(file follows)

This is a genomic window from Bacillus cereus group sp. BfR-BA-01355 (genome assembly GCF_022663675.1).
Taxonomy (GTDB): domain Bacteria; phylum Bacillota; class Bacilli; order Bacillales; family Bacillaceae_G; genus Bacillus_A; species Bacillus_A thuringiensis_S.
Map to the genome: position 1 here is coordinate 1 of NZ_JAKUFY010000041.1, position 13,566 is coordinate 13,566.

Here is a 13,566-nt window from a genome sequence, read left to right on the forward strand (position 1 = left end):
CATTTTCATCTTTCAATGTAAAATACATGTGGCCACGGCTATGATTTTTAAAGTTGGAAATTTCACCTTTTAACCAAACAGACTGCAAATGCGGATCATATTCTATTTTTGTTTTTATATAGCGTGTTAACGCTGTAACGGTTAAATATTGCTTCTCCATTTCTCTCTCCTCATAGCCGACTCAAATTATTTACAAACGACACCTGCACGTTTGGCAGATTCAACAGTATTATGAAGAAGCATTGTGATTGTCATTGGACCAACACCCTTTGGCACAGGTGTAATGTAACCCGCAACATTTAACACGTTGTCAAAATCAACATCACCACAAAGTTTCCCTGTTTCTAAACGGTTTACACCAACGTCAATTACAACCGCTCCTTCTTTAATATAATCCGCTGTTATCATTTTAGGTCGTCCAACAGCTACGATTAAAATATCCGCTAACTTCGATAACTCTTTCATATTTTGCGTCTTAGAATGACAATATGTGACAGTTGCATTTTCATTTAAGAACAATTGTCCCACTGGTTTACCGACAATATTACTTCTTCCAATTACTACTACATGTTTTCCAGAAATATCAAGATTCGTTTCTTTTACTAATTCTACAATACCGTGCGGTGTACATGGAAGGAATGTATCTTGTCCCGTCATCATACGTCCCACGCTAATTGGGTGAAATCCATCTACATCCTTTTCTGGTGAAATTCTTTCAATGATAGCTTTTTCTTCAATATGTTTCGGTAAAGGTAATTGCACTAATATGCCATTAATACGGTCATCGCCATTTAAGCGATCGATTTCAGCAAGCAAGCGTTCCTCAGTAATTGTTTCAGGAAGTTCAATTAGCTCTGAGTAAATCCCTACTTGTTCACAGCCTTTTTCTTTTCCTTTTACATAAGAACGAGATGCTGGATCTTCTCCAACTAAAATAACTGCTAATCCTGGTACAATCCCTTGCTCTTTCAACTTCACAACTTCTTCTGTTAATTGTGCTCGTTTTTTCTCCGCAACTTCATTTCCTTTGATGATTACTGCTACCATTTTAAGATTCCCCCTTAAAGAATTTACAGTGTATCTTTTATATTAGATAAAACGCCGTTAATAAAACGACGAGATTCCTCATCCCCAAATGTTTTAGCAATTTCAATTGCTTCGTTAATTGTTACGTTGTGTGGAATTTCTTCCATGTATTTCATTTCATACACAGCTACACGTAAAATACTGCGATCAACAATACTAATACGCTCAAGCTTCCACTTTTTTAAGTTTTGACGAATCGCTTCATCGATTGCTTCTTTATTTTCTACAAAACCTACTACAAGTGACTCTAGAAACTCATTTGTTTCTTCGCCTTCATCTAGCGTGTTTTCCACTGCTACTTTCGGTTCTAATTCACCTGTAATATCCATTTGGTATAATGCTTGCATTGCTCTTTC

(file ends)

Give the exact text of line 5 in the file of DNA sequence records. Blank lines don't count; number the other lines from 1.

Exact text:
CATTTTCATCTTTCAATGTAAAATACATGTGGCCACGGCTATGATTTTTAAAGTTGGAAATTTCACCTTTTAACCAAACAGACTGCAAATGCGGATCATATTCTATTTTTGTTTTTATATAGCGTGTTAACGCTGTAACGGTTAAATATTGCTTCTCCATTTCTCTCTCCTCATAGCCGACTCAAATTATTTACAAACGACACCTGCACGTTTGGCAGATTCAACAGTATTATGAAGAAGCATTGTGATTGTCATTGGACCAACACCCTTTGGCACAGGTGTAATGTAACCCGCAACATTTAACACGTTGTCAAAATCAACATCACCACAAAGTTTCCCTGTTTCTAAACGGTTTACACCAACGTCAATTACAACCGCTCCTTCTTTAATATAATCCGCTGTTATCATTTTAGGTCGTCCAACAGCTACGATTAAAATATCCGCTAACTTCGATAACTCTTTCATATTTTGCGTCTTAGAATGACAATATGTGACAGTTGCATTTTCATTTAAGAACAATTGTCCCACTGGTTTACCGACAATATTACTTCTTCCAATTACTACTACATGTTTTCCAGAAATATCAAGATTCGTTTCTTTTACTAATTCTACAATACCGTGCGGTGTACATGGAAGGAATGTATCTTGTCCCGTCATCATACGTCCCACGCTAATTGGGTGAAATCCATCTACATCCTTTTCTGGTGAAATTCTTTCAATGATAGCTTTTTCTTCAATATGTTTCGGTAAAGGTAATTGCACTAATATGCCATTAATACGGTCATCGCCATTTAAGCGATCGATTTCAGCAAGCAAGCGTTCCTCAGTAATTGTTTCAGGAAGTTCAATTAGCTCTGAGTAAATCCCTACTTGTTCACAGCCTTTTTCTTTTCCTTTTACATAAGAACGAGATGCTGGATCTTCTCCAACTAAAATAACTGCTAATCCTGGTACAATCCCTTGCTCTTTCAACTTCACAACTTCTTCTGTTAATTGTGCTCGTTTTTTCTCCGCAACTTCATTTCCTTTGATGATTACTGCTACCATTTTAAGATTCCCCCTTAAAGAATTTACAGTGTATCTTTTATATTAGATAAAACGCCGTTAATAAAACGACGAGATTCCTCATCCCCAAATGTTTTAGCAATTTCAATTGCTTCGTTAATTGTTACGTTGTGTGGAATTTCTTCCATGTATTTCATTTCATACACAGCTACACGTAAAATACTGCGATCAACAATACTAATACGCTCAAGCTTCCACTTTTTTAAGTTTTGACGAATCGCTTCATCGATTGCTTCTTTATTTTCTACAAAACCTACTACAAGTGACTCTAGAAACTCATTTGTTTCTTCGCCTTCATCTAGCGTGTTTTCCACTGCTACTTTCGGTTCTAATTCACCTGTAATATCCATTTGGTATAATGCTTGCATTGCTCTTTC